“This is the story of two men—of how they achieved great power and how through their implacable rivalry they destroyed each other,” writes Arthur Quinn. Anticipating California’s admission to the union, both came to the state in 1849 seeking a seat in the U.S. Senate. William McKendree Gwin, an aristocratic Southerner, and David Broderick, a veteran of the bare-knuckle politics of New York, struggled for control of California’s Democratic Party during the 1850s. Their feud, personal as well as political, ended in violent death for one and disgrace for the other.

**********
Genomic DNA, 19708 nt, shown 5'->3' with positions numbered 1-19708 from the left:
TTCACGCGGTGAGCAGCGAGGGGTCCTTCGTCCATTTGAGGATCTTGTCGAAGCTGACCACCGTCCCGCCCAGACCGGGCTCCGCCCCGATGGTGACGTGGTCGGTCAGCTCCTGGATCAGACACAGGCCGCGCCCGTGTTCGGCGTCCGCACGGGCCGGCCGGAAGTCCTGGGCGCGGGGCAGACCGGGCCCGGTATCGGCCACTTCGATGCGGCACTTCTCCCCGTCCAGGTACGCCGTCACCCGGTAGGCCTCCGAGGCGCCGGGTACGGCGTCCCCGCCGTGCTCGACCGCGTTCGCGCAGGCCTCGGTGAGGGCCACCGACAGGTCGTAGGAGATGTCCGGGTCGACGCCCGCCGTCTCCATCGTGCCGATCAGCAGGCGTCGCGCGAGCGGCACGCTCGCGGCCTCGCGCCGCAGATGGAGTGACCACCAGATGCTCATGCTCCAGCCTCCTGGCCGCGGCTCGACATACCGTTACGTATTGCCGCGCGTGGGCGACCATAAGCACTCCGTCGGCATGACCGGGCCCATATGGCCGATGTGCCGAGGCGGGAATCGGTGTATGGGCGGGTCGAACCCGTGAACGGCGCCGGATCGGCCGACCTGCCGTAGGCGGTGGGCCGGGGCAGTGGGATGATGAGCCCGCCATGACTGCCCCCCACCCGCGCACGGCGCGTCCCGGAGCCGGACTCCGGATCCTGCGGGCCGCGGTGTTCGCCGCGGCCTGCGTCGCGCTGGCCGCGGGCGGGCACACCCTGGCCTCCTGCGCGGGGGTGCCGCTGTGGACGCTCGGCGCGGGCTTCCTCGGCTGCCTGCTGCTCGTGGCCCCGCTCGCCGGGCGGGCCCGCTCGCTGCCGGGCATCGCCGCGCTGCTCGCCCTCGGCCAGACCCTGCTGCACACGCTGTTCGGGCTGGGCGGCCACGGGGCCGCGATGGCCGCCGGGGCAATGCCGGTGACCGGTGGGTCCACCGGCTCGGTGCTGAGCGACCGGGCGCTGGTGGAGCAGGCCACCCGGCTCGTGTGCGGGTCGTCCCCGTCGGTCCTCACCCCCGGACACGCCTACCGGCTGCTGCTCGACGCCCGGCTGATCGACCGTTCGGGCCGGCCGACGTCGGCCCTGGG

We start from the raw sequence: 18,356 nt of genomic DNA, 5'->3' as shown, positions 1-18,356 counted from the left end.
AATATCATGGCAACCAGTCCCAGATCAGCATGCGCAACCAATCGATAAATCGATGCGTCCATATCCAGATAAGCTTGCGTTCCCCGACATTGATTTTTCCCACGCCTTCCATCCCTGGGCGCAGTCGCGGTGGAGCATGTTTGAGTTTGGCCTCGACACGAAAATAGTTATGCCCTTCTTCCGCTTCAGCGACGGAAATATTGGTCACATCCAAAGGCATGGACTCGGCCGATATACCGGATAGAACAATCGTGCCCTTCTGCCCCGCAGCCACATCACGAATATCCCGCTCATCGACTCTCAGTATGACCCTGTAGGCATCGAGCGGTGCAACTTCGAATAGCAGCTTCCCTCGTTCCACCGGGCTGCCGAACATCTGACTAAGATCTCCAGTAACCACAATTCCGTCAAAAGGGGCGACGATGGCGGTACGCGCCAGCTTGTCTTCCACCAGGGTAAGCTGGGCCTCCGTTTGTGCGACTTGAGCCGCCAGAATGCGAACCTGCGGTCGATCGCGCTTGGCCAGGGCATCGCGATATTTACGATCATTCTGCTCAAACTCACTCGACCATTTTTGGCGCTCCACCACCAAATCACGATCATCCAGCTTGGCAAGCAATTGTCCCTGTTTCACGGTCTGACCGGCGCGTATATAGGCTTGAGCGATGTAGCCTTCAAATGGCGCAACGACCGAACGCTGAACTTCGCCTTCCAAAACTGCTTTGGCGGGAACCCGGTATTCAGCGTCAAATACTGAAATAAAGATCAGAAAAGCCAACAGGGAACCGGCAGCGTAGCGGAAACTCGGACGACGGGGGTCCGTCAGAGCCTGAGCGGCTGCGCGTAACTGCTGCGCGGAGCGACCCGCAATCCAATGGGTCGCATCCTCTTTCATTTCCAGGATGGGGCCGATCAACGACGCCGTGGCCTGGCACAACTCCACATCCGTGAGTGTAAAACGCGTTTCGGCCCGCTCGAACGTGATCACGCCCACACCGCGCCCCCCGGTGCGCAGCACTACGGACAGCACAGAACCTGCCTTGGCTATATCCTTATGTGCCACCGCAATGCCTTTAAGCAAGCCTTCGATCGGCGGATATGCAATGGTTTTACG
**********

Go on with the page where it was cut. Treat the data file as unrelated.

|Publisher:||UNP - Bison Books|
|Product dimensions:||6.00(w) x 9.00(h) x 0.80(d)|
About the Author
Arthur Quinn is the author of numerous books including Hell with the Fire Out: A History of the Modoc War.